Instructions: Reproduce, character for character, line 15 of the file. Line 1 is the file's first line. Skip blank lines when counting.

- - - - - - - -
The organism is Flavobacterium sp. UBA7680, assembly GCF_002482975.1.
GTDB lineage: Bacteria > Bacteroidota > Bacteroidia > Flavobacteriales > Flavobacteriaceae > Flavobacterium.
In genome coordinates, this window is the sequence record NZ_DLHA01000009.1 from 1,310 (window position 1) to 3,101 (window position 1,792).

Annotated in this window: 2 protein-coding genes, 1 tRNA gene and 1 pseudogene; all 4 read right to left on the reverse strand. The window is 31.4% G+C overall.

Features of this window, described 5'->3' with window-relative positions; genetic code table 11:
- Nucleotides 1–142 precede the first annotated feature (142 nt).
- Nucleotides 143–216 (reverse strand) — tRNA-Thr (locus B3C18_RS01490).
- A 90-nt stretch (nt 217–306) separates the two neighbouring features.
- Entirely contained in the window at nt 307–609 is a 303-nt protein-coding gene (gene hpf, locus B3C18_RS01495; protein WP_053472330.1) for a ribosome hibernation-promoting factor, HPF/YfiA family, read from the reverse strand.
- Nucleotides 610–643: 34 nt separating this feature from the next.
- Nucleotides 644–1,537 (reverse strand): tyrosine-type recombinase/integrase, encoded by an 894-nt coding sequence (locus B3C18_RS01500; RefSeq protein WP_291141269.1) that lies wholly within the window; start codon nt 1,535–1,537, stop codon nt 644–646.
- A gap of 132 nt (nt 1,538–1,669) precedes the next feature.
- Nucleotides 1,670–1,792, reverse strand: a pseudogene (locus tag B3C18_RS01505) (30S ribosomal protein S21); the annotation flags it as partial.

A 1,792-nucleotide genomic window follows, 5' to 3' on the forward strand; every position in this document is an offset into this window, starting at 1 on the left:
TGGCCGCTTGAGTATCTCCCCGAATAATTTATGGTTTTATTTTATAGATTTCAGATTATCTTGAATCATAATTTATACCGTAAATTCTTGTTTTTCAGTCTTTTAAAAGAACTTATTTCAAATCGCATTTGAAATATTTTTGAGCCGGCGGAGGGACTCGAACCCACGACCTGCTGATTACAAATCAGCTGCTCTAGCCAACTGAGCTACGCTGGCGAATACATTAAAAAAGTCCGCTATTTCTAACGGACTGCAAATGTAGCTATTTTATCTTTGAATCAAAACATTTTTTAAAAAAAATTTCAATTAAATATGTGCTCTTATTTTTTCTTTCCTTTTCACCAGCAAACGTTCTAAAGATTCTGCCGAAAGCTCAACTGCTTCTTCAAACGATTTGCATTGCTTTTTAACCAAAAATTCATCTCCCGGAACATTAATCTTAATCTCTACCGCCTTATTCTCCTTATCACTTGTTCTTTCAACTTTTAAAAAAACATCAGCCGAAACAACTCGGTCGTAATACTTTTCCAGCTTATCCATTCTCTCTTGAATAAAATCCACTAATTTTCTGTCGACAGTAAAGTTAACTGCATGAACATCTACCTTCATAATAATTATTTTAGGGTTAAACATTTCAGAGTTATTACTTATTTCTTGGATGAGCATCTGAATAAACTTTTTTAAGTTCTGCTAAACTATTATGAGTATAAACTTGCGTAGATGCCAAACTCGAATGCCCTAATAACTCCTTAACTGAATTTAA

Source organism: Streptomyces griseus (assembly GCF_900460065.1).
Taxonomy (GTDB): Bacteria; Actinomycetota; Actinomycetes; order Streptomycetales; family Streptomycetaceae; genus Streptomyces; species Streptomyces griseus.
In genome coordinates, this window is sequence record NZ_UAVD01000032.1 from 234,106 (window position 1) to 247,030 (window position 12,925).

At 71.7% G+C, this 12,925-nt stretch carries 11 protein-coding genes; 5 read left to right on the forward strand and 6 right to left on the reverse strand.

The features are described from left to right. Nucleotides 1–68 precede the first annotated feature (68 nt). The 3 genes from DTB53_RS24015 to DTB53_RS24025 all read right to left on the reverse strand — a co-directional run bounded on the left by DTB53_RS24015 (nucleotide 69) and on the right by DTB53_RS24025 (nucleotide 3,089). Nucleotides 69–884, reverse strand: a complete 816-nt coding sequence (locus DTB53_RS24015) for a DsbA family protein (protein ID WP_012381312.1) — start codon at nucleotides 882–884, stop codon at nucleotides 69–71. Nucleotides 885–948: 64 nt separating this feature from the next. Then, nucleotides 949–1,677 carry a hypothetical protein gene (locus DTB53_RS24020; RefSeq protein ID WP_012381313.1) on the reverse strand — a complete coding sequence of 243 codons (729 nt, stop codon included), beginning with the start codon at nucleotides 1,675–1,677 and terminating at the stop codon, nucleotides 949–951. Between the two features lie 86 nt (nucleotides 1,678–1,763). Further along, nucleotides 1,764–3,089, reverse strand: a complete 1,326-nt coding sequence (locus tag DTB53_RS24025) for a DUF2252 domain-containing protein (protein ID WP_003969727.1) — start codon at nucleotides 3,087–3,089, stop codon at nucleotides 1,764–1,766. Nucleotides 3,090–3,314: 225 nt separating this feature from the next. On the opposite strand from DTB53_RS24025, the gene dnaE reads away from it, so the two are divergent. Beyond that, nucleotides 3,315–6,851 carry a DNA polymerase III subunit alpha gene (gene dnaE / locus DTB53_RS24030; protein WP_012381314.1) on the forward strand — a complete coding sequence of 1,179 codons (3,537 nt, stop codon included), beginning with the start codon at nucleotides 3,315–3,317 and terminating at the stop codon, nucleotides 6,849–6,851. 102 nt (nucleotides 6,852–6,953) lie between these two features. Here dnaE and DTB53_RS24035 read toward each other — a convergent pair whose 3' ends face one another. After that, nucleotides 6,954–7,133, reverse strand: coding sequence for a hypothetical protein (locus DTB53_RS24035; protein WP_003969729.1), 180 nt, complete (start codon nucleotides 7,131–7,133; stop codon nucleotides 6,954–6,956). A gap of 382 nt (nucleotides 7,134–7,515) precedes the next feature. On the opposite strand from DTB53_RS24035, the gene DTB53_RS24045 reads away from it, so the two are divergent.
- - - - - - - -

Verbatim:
TGGCCGCTTGAGTATCTCCCCGAATAATTTATGGTTTTATTTTATAGATTTCAGATTATCTTGAATCATAATTTATACCGTAAATTCTTGTTTTTCAGTCTTTTAAAAGAACTTATTTCAAATCGCATTTGAAATATTTTTGAGCCGGCGGAGGGACTCGAACCCACGACCTGCTGATTACAAATCAGCTGCTCTAGCCAACTGAGCTACGCTGGCGAATACATTAAAAAAGTCCGCTATTTCTAACGGACTGCAAATGTAGCTATTTTATCTTTGAATCAAAACATTTTTTAAAAAAAATTTCAATTAAATATGTGCTCTTATTTTTTCTTTCCTTTTCACCAGCAAACGTTCTAAAGATTCTGCCGAAAGCTCAACTGCTTCTTCAAACGATTTGCATTGCTTTTTAACCAAAAATTCATCTCCCGGAACATTAATCTTAATCTCTACCGCCTTATTCTCCTTATCACTTGTTCTTTCAACTTTTAAAAAAACATCAGCCGAAACAACTCGGTCGTAATACTTTTCCAGCTTATCCATTCTCTCTTGAATAAAATCCACTAATTTTCTGTCGACAGTAAAGTTAACTGCATGAACATCTACCTTCATAATAATTATTTTAGGGTTAAACATTTCAGAGTTATTACTTATTTCTTGGATGAGCATCTGAATAAACTTTTTTAAGTTCTGCTAAACTATTATGAGTATAAACTTGCGTAGATGCCAAACTCGAATGCCCTAATAACTCCTTAACTGAATTTAA